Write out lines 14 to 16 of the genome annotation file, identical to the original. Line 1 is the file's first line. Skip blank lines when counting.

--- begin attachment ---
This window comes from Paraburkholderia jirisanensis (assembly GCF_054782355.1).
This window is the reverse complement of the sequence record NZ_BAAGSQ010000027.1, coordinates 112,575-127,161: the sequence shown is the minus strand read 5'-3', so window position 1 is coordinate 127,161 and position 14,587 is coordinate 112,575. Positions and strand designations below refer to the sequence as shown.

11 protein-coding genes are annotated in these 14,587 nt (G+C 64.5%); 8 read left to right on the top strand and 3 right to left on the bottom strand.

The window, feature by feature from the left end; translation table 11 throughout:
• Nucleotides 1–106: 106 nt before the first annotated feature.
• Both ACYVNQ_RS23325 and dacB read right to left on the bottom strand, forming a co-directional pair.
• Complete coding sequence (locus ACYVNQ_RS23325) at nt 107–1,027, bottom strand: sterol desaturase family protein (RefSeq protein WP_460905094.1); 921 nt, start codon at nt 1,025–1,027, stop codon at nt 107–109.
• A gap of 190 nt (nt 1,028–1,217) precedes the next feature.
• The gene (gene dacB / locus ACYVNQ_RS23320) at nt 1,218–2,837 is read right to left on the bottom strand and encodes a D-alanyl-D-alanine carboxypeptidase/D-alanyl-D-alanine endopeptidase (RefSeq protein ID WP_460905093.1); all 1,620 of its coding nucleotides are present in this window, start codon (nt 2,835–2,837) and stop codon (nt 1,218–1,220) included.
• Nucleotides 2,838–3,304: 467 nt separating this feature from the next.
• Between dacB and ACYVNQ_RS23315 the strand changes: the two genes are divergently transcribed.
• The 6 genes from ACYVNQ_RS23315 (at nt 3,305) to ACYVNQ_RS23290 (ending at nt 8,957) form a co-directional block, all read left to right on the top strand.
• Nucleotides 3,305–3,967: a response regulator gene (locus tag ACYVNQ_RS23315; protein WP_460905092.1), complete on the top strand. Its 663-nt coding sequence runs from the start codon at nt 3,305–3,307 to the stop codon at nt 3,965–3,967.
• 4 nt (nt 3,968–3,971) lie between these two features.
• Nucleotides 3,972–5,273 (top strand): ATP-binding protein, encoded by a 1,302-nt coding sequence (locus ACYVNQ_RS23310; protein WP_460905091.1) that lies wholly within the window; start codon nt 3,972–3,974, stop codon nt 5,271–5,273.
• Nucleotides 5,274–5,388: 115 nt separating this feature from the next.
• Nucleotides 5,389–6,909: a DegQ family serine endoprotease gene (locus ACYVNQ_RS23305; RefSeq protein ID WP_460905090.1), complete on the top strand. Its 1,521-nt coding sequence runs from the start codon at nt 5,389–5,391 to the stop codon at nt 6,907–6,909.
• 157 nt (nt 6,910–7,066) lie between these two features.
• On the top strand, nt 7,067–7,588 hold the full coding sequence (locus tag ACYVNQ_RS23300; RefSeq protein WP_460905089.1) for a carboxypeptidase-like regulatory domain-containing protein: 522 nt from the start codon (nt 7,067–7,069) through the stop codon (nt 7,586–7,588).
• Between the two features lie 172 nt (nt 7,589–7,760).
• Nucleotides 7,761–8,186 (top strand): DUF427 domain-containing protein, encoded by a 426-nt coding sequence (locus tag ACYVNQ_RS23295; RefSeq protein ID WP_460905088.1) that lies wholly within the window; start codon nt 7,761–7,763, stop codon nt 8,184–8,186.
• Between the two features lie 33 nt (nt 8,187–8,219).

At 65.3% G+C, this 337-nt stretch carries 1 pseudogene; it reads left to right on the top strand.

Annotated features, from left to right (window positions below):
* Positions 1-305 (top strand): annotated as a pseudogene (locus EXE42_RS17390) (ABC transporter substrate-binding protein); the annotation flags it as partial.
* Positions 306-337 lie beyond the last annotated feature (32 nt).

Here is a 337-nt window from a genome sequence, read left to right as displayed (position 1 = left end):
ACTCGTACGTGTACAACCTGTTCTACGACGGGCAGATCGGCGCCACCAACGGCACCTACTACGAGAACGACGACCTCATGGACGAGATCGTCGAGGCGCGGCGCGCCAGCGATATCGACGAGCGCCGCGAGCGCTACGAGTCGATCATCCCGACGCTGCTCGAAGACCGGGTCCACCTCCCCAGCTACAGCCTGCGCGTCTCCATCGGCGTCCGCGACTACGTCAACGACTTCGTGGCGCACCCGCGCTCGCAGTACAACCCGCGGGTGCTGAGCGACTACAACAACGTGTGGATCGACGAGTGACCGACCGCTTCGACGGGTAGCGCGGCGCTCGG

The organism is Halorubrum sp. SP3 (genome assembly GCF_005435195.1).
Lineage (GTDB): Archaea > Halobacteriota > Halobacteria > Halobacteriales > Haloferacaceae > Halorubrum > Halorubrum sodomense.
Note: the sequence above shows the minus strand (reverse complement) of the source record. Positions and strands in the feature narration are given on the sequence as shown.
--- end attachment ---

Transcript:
• 4 nt (nt 3,968–3,971) lie between these two features.
• Nucleotides 3,972–5,273 (top strand): ATP-binding protein, encoded by a 1,302-nt coding sequence (locus ACYVNQ_RS23310; protein WP_460905091.1) that lies wholly within the window; start codon nt 3,972–3,974, stop codon nt 5,271–5,273.
• Nucleotides 5,274–5,388: 115 nt separating this feature from the next.